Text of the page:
In the final part of the paper, we prove some surprising results about extending prefix normal words. Note that if is prefix normal, then so is , but not necessarily . We introduce infinite prefix normal words and show that repeatedly applying the flip-operation used by the new algorithm—in a modified version which extends finite words—produces, in the limit, an ultimately periodic infinite prefix normal word. Moreover, we are able to predict both the length and the density of the period, and give an upper bound on when the period will appear.
Part of the results of the present paper were presented in a preliminary form in .
A (finite) binary word (or string) is a finite sequence of elements from . We denote the ’th character of by , and its length by . Note that we index words from . The empty word, denoted , is the unique word with length . The set of binary words of length is denoted and the set of all finite words by . For two words , we write for their concatenation. For an integer and , denotes the -length word (-fold concatenation of ). If , with (possibly empty), then is called a prefix, a factor (or substring), and a suffix of . We denote by , for , the factor of spanning the positions through . For a word , we write for the number of s in . We denote by the lexicographic order between words.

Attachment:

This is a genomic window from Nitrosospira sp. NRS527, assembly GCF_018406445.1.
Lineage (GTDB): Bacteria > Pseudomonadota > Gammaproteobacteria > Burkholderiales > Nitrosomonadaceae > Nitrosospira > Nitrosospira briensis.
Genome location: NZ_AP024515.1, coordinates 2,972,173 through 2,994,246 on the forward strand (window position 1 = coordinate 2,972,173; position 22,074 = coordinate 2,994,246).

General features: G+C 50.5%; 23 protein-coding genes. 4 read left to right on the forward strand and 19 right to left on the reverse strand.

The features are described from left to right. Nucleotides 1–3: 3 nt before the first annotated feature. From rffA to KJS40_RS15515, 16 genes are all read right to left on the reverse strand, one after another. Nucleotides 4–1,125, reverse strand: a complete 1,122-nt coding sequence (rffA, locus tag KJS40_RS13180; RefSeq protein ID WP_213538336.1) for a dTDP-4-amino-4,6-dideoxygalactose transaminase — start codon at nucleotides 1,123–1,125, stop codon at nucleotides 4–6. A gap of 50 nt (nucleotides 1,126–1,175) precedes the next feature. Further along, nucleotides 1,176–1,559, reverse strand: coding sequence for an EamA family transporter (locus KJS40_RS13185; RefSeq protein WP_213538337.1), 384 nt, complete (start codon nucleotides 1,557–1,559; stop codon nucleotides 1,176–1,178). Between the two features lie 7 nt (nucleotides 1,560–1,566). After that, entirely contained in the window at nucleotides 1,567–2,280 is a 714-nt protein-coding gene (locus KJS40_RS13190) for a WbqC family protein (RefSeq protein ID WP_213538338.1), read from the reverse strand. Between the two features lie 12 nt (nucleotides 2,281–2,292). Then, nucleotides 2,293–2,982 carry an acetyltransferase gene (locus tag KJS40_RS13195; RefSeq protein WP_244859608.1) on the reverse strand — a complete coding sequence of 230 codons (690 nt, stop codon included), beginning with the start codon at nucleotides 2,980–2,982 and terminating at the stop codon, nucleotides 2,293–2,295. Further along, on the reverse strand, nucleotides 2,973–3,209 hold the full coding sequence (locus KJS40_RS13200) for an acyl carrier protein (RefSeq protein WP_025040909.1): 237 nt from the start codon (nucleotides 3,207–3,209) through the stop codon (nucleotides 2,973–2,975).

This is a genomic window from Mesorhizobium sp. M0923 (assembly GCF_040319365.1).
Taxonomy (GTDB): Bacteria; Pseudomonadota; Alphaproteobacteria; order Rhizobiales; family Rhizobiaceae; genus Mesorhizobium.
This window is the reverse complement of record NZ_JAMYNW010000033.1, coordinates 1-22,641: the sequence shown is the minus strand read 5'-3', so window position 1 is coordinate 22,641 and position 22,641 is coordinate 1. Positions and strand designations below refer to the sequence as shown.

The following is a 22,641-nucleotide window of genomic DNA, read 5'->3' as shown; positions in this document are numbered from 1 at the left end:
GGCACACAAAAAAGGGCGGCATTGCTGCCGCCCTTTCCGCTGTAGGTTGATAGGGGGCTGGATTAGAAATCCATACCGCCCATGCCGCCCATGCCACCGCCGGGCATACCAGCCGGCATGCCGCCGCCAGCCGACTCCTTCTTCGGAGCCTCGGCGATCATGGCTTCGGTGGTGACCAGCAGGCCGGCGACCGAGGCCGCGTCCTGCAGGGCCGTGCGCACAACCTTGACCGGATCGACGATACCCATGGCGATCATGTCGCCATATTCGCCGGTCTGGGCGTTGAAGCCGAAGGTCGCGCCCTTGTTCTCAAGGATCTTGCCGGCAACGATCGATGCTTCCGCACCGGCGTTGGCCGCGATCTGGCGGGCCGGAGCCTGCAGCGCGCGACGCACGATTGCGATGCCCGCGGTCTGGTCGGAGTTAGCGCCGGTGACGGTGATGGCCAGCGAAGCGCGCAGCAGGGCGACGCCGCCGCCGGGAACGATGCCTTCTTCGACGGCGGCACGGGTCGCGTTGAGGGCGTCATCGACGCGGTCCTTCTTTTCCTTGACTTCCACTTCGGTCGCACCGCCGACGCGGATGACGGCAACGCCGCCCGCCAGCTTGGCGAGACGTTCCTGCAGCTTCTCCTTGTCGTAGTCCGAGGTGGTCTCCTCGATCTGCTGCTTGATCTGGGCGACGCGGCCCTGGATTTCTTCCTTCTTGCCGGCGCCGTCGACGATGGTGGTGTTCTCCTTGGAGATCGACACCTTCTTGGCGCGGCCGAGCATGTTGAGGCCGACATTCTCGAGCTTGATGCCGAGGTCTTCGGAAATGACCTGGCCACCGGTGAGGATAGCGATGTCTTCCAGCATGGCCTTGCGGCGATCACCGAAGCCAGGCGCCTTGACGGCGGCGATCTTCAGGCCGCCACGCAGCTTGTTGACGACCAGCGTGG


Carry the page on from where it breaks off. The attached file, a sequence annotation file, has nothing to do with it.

We denote by the prefix of of length , and by , the number of s in the prefix of length . (In the context of succinct indexing, this function is often called .) If clear from the context, we write for .
Definition 1 (Prefix normal words, prefix normal condition).
A word is called prefix normal if, for all factors of , . We denote the set of all finite prefix normal words by , and the set of prefix normal words of length by . Given a binary word , we say that a factor of satisfies the prefix normal condition if .
The word is not prefix normal because the factor violates the prefix normal condition.
It is easy to see that the number of prefix normal words grows exponentially, by noting that is prefix normal for any of length . In Table 1, we list all prefix normal words for lengths . Finding the number of prefix normal words of length is a challenging open problem, see  for partial results. The cardinalities of for can be found in the On-Line Encyclopedia of Integer Sequences (OEIS ) as sequence A194850.
Next, we give some basic facts about prefix normal words which will be needed in the following.